From his perch on the bare-branched mountain ash tree, Buddy spends about an hour a day launching himself again and again at the very same window – with exactly the same result. Thunk! Drop! Back to the tree!
He’s done this for more than a week now. In fact, even as I write this message, the Thunk, Thunk, Thunk continues.
Now, I’m not a bird whisperer, so I can only imagine what he’s thinking – or even if he’s thinking. Bird brains are notorious for their small size. Is Buddy trying to fly through the glass to land in the branches of the hibiscus tree in the living room? Is he seeing his reflection, not realizing it’s his mirror image, and protecting his territory from what he perceives to be a challenger to his robin-hood? Is he just looking for a decent place to take a bath? I have no idea.
I do know that we’ve tried to discourage his behavior. We tap on the glass. He flies off, only to return moments later to the same routine. We lower the blind, thinking the louvers might give him a new perspective on the situation. No change. We close the blinds thinking that might cut the glare and he’ll get the picture. No go. No way. No go away.
So, now we’ve given up and left him to his routine. Thunk! Thunk! Thunk!
As pointless as Buddy’s behavior may be, it caused me to reflect on my own. Might there be, I wondered, situations in my life where I am taking Buddy’s bird-brained approach? That is, busily repeating the same actions, being disappointed by the same results, but never moving to try something different. And, yes, I can see a few.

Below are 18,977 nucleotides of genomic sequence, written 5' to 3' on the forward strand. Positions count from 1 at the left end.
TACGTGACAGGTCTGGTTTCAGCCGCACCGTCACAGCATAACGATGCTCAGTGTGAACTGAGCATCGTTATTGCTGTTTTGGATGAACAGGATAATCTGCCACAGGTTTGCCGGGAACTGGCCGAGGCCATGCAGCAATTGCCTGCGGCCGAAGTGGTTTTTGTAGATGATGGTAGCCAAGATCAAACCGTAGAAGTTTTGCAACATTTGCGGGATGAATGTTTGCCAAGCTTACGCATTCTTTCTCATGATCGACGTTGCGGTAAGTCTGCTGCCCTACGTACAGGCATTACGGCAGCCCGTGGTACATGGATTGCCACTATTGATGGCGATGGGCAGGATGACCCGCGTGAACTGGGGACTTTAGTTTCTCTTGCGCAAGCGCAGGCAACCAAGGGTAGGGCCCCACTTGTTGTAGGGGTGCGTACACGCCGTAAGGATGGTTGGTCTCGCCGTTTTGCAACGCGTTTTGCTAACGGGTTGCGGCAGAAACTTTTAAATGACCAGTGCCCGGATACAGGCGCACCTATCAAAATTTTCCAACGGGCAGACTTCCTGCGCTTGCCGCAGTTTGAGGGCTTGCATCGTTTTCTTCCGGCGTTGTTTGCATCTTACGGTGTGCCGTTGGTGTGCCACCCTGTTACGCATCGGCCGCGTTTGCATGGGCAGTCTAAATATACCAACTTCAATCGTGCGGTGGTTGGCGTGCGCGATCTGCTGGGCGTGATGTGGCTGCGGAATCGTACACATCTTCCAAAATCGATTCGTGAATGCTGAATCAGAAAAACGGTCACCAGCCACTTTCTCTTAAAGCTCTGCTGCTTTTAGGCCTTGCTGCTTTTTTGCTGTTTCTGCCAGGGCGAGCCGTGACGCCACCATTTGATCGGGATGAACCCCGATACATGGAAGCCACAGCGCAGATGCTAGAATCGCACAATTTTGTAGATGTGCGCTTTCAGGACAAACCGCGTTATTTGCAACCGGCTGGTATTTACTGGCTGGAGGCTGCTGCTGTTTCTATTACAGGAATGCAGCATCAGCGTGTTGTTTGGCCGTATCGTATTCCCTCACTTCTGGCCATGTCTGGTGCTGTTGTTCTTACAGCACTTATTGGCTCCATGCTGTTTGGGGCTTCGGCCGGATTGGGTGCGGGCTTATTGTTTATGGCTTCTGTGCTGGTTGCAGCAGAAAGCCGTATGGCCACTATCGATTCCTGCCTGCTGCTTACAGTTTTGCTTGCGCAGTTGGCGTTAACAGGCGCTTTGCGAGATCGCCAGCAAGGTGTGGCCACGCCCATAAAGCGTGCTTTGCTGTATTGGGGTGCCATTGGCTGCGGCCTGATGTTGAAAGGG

What about you? What is one situation you face this week where you might benefit from a bit more thinking and a bit less thunking? What will you do differently?
Quote Of The Week: This week, a familiar quote from one who is most definitely NOT a bird brain. Albert Einstein defined insanity as doing the same thing over and over again and expecting different results.
And these words of wisdom from George Bernard Shaw who observed, “Those who cannot change their minds cannot change anything.”
Readers Write: In response to last week’s message, Energy At Work, Pause reader DM writes: I was a bit startled to see the note in your lead in article: “They suggest that some actions undertaken in the name of renewal (taking micro-breaks or switching to another task) may not be as energizing as we think.”
To me, the micro-breaks and switching gears were wonderful ideas and they have been very helpful. In fact, it seemed to me that they are the very symbol of your signature ‘Pause’ and what attracted me to your work in the first place.